Cara Feinberg

Recent Articles

Is Star Wars Art?

T he man standing next to me outside New York's Brooklyn Museum of Art holds a PhD in English literature and a plastic, retractable light saber. He's been standing here for an hour with his eight- and six-year-old children (a young Darth and Amidala), and in the last five minutes, he's asked his masked son three times if he can "breathe in there." "We're here for the opening of the Star Wars show," the man explains, adjusting his glasses and button-down shirt pocket, checking again for his tickets. "[The museum] said costumes were encouraged." These three aren't the only ones to heed the museum's suggestion. Among the mostly plain-clothed masses gathered on the Brooklyn sidewalk stand Princess Leias with hair coiled like pastries, full-grown Storm Troopers, Luke Skywalkers, and Yodas of all sizes. The exhibition won't open for another hour, but Brooklyn is the last stop on the U.S. tour, and the museum expects more than a thousand people to show up tonight. Originally developed in...

Hitting Home

A leathery woman with a darkening black eye smokes cigarettes through the spaces of her missing front teeth and tells the police how her boyfriend slapped and bit her because he didn't like her grandchildren. Another woman tells a counselor at a shelter that she's tried to leave her husband 15 times in the two years that she's been married to him. Still another can't speak at all, her moans incoherent as she's wheeled out of her house on a stretcher covered in blood, her cheek slashed into two loose flaps from the corner of her mouth. These graphic details of domestic abuse come to us courtesy of documentary filmmaker Frederick Wiseman, whose camera has been mercilessly recording the often unpleasant aspects of our social reality for three decades. In the years since 1967, when his first documentary, Titicut Follies, garnered artistic awards and journalistic respect -- and an injunction from the Massachusetts Superior Court, which banned the film in the state for the next 24 years --...

The Bidness of Voting

Colin Goldman is trying very hard to break the law. But it hasn't been easy. In the months leading up to the election, Goldman, a libertarian candidate for the California assembly, has been running an election sweepstakes. He promises a $1,000-cash prize to one lucky winner to be chosen from those who sign up on his Web site and pledge to vote for him. Goldman plans to pay from his own pocket and is scheduled to dole out the cash in a televised ceremony on election day. Of course, buying and selling votes is illegal. In fact, it is punishable by a $10,000 fine and up to five years in jail, according to the Department of Justice. And Goldman acknowledges he's pushing the limits. Yet as of mid-October, three months after he set up his Web site, he had heard nothing from authorities. "I'm trying to buy a vote here," he says. "The funny part is, I just can't get anyone to call me on it." It's not that he wants to go to jail. But he had hoped his offer would provoke controversy and...

Freezing For The Cause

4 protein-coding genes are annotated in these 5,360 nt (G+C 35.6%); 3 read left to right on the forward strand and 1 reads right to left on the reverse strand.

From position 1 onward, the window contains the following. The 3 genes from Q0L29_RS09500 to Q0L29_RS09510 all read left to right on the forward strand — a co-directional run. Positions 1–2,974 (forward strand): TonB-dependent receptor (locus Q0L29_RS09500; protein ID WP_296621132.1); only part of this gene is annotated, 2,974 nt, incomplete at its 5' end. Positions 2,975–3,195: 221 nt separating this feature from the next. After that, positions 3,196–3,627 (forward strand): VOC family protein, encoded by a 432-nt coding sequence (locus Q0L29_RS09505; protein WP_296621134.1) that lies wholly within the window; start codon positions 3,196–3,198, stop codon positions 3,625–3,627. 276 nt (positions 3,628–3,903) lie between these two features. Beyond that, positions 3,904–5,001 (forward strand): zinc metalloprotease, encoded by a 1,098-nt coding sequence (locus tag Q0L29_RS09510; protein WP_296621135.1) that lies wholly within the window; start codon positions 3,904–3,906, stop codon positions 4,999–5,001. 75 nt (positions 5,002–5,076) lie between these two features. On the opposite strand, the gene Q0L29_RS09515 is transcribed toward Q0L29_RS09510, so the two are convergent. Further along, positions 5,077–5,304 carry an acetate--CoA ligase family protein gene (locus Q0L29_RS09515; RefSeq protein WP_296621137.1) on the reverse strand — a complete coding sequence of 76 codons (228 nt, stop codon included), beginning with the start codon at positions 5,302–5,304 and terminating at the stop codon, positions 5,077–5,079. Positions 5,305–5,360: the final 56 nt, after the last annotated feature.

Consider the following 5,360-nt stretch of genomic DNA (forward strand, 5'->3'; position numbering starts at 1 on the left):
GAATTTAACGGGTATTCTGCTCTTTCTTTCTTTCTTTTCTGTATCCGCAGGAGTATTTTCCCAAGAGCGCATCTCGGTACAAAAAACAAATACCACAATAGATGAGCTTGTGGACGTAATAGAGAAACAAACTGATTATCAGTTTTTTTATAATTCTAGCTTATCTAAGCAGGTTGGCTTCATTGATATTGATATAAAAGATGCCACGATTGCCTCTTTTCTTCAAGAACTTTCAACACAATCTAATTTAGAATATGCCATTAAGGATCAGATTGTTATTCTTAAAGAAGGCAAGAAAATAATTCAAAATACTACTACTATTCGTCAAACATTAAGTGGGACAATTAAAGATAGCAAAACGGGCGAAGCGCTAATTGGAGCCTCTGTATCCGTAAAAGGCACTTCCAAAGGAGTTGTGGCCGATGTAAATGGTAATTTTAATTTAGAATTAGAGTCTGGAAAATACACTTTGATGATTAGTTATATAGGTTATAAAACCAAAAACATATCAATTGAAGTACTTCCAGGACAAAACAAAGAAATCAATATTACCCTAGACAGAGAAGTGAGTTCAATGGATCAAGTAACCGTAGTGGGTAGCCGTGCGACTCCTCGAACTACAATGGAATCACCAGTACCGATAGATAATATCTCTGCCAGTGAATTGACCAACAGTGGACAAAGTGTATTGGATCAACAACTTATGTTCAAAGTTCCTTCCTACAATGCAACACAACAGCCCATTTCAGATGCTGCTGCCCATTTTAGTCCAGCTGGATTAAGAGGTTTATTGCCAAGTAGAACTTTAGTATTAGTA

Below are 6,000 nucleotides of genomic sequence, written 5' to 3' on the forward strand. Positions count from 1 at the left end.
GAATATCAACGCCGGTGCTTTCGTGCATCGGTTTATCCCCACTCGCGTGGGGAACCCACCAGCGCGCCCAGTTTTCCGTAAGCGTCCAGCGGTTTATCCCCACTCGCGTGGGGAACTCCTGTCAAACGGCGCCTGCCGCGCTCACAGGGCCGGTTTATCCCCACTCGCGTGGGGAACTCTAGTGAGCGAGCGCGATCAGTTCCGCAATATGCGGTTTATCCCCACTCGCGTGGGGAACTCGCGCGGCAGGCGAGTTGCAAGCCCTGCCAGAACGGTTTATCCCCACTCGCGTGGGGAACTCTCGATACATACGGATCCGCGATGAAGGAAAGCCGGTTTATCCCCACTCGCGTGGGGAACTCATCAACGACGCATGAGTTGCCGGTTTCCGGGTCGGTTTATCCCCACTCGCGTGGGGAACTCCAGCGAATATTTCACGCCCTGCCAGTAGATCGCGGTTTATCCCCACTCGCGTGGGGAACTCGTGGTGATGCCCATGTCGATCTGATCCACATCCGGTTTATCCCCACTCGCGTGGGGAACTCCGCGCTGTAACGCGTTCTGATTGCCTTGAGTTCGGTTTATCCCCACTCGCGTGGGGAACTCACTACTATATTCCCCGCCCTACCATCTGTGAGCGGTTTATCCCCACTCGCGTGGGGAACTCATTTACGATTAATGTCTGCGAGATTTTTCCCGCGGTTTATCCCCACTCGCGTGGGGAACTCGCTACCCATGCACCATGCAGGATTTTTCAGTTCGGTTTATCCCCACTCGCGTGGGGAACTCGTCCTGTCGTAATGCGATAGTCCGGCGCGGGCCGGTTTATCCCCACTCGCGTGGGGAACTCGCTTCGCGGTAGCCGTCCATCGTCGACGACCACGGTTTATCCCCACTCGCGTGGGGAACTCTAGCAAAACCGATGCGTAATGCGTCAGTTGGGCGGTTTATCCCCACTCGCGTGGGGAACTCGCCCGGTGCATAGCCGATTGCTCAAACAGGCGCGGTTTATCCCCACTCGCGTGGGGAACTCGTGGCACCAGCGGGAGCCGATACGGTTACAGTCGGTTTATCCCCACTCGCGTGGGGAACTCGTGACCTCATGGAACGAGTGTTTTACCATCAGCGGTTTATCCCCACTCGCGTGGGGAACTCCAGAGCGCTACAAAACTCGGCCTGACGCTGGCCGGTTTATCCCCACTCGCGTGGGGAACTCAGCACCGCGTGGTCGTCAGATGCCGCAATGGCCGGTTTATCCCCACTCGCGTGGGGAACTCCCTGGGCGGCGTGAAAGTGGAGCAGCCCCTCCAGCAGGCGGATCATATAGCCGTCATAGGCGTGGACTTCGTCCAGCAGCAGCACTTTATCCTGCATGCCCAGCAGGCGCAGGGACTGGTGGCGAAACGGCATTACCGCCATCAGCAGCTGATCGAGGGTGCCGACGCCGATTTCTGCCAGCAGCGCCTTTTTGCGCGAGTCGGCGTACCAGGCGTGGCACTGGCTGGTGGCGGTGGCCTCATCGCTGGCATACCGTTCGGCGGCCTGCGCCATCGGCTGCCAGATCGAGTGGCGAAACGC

Chris Hansen-Nelson's gray hair stands out in this crowd. Out of the six hundred or so Bill Bradley volunteers staying at the Nashua Boys and Girls club tonight, there are only a handful of veteran campaigners. Nelson came of age in 1972, the first year in which 18-year-olds were allowed to vote. "We were all pretty jazzed about that," he says. "We were old enough to die, and now we were also old enough to vote." In his salad days, he says, he participated in many political events, but they were mostly of the anti-establishment, down-with-the-government, burn-Nixon-in-effigy sort. But now, in his mid-forties, Nelson works as a documentation officer at a securities firm and worries about his son in high school. Today, he's wearing a bright yellow baseball cap, and a guitar bandoleer style, and he's volunteering to get a presidential candidate elected into the system he once fought against. "I'll play the guitar tomorrow," he promises. "The best political events I have ever...

Frontiers of Free Marketing

After Sony Pictures admitted this June that its marketers had invented a film critic, other movie studios came clean with similar chicanery, such as placing paid workers in commercials and "suggesting" quotations to journalists. But in an age when the Internet has opened whole new worlds to marketing and public relations--realms yet unbound by clear moral codes and legal standards--the entertainment industry is blurring the line between fact and fiction in ever more creative ways. Search for information about HBO's hit series The Sopranos , for example, and you might find HREF="http://www.jeffreywernick.com">www.jeffreywernick.com, a fan site apparently maintained by a self-proclaimed Mob aficionado and famed investigative reporter. Wernick's site contains a biography, a publicity photo from a television appearance, and a list of books Wernick has supposedly written (including such highlights as It's Not a Banana, It's a Gun, and He's My F**king Brother ). But try to find his work...

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